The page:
The first two questions are a little more difficult to answer. But, I will detail the first one for you.
The mechanism of insulin resistance is as such:
There are insulin receptors on a cell membrane, once insulin binds to an insulin receptor, endocytosis occurs where the insulin/insulin receptor complex is absorbed by the cell and the insulin hormone is degraded by lysosomes. Around 90% of the insulin receptors are recycled from this process and sent back to the cell membrane to continue the cycle.
The problem arises when insulin receptors are continuously saturated with the presence of insulin.
Lets use an arbitrary number of 100 for the number of insulin receptors on a given cell. If all 100 of those receptors are saturated and undergo endocytosis and 90% of those receptors are recycled that will leave 90 receptors on the cell membrane. If those 90 receptors are saturated and undergo endocytosis and 90% of those receptors are recycled that will leave 81 receptors. So on and so forth.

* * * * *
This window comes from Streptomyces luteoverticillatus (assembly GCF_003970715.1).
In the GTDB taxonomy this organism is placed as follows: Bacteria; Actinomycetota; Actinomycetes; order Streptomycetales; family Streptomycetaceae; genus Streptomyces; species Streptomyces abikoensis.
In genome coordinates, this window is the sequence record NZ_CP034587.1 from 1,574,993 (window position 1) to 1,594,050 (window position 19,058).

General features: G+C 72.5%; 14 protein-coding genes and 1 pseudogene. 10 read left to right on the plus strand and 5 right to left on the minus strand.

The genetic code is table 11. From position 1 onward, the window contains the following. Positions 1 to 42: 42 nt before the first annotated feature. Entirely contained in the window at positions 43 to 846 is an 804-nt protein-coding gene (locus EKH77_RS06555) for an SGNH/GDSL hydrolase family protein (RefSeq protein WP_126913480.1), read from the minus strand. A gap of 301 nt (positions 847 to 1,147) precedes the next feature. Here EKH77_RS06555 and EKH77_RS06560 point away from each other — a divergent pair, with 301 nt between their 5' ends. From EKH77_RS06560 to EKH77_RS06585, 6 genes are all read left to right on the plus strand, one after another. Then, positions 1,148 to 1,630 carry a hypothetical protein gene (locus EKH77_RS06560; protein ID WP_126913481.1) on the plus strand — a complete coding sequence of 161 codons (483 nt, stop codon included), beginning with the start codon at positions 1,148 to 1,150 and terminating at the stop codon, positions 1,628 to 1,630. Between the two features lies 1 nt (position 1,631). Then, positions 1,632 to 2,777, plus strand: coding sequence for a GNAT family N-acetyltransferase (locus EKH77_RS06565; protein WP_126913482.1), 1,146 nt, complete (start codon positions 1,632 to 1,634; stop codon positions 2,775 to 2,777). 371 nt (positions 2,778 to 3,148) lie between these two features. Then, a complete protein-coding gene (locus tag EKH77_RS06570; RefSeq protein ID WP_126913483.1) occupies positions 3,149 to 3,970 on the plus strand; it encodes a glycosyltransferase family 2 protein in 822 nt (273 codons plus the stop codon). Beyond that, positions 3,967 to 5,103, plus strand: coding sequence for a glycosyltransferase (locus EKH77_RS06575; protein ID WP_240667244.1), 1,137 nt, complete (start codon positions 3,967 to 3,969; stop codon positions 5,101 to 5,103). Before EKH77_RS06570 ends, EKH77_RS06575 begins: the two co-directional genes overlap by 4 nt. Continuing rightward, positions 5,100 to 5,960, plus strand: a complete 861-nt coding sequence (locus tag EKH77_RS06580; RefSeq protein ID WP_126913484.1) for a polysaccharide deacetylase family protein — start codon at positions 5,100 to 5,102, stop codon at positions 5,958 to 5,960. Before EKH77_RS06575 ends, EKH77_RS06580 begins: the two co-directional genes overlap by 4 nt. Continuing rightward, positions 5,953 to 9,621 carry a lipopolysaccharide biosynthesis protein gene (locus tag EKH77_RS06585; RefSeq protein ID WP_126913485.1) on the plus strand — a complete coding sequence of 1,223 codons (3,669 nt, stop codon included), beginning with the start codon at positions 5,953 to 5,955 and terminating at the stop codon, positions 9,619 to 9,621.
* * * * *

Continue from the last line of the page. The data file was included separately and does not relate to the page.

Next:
The reduction of insulin receptors is effectively what leads to insulin resistance. The body needs time to replenish insulin receptors and the way to do this is by an absence of insulin for a given amount of time.
There are autoimmune situations where antibodies attach to insulin receptors, rending them incapable of performing their function. This isn't very common to my understanding. But, this would also result in a form of insulin resistance, essentially.